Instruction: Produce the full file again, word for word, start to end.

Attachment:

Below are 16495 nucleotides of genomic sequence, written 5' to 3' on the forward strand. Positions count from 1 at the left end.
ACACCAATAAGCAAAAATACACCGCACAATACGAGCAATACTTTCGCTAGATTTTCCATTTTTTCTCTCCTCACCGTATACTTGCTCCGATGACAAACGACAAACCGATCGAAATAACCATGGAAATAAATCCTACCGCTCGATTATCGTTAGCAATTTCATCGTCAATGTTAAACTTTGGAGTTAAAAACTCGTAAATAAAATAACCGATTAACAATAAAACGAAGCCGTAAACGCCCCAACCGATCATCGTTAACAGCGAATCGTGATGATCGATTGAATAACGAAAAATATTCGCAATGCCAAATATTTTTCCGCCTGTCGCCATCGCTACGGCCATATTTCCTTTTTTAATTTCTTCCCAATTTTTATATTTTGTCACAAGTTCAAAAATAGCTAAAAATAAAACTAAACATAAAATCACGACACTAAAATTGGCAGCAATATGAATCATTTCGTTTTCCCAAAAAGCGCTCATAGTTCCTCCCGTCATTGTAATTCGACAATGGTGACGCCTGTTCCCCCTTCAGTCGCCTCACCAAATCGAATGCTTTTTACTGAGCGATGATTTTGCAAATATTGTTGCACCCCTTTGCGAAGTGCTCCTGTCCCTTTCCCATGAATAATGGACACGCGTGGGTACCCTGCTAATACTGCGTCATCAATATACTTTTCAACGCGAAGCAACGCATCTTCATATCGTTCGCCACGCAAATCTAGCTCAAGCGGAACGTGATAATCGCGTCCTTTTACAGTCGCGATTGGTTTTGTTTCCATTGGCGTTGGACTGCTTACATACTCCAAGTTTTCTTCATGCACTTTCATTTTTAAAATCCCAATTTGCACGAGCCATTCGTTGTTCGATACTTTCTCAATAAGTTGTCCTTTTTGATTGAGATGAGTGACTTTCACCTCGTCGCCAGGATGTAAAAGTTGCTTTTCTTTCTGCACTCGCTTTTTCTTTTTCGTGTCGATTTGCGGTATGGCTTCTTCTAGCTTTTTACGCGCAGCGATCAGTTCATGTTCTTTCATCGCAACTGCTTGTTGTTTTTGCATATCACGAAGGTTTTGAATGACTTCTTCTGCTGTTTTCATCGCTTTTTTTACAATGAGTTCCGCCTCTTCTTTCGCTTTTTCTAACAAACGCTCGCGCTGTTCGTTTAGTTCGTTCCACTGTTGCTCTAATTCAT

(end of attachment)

Below are 16495 nucleotides of genomic sequence, written 5' to 3' on the forward strand. Positions count from 1 at the left end.
ACACCAATAAGCAAAAATACACCGCACAATACGAGCAATACTTTCGCTAGATTTTCCATTTTTTCTCTCCTCACCGTATACTTGCTCCGATGACAAACGACAAACCGATCGAAATAACCATGGAAATAAATCCTACCGCTCGATTATCGTTAGCAATTTCATCGTCAATGTTAAACTTTGGAGTTAAAAACTCGTAAATAAAATAACCGATTAACAATAAAACGAAGCCGTAAACGCCCCAACCGATCATCGTTAACAGCGAATCGTGATGATCGATTGAATAACGAAAAATATTCGCAATGCCAAATATTTTTCCGCCTGTCGCCATCGCTACGGCCATATTTCCTTTTTTAATTTCTTCCCAATTTTTATATTTTGTCACAAGTTCAAAAATAGCTAAAAATAAAACTAAACATAAAATCACGACACTAAAATTGGCAGCAATATGAATCATTTCGTTTTCCCAAAAAGCGCTCATAGTTCCTCCCGTCATTGTAATTCGACAATGGTGACGCCTGTTCCCCCTTCAGTCGCCTCACCAAATCGAATGCTTTTTACTGAGCGATGATTTTGCAAATATTGTTGCACCCCTTTGCGAAGTGCTCCTGTCCCTTTCCCATGAATAATGGACACGCGTGGGTACCCTGCTAATACTGCGTCATCAATATACTTTTCAACGCGAAGCAACGCATCTTCATATCGTTCGCCACGCAAATCTAGCTCAAGCGGAACGTGATAATCGCGTCCTTTTACAGTCGCGATTGGTTTTGTTTCCATTGGCGTTGGACTGCTTACATACTCCAAGTTTTCTTCATGCACTTTCATTTTTAAAATCCCAATTTGCACGAGCCATTCGTTGTTCGATACTTTCTCAATAAGTTGTCCTTTTTGATTGAGATGAGTGACTTTCACCTCGTCGCCAGGATGTAAAAGTTGCTTTTCTTTCTGCACTCGCTTTTTCTTTTTCGTGTCGATTTGCGGTATGGCTTCTTCTAGCTTTTTACGCGCAGCGATCAGTTCATGTTCTTTCATCGCAACTGCTTGTTGTTTTTGCATATCACGAAGGTTTTGAATGACTTCTTCTGCTGTTTTCATCGCTTTTTTTACAATGAGTTCCGCCTCTTCTTTCGCTTTTTCTAACAAACGCTCGCGCTGTTCGTTTAGTTCGTTCCACTGTTGCTCTAATTCAT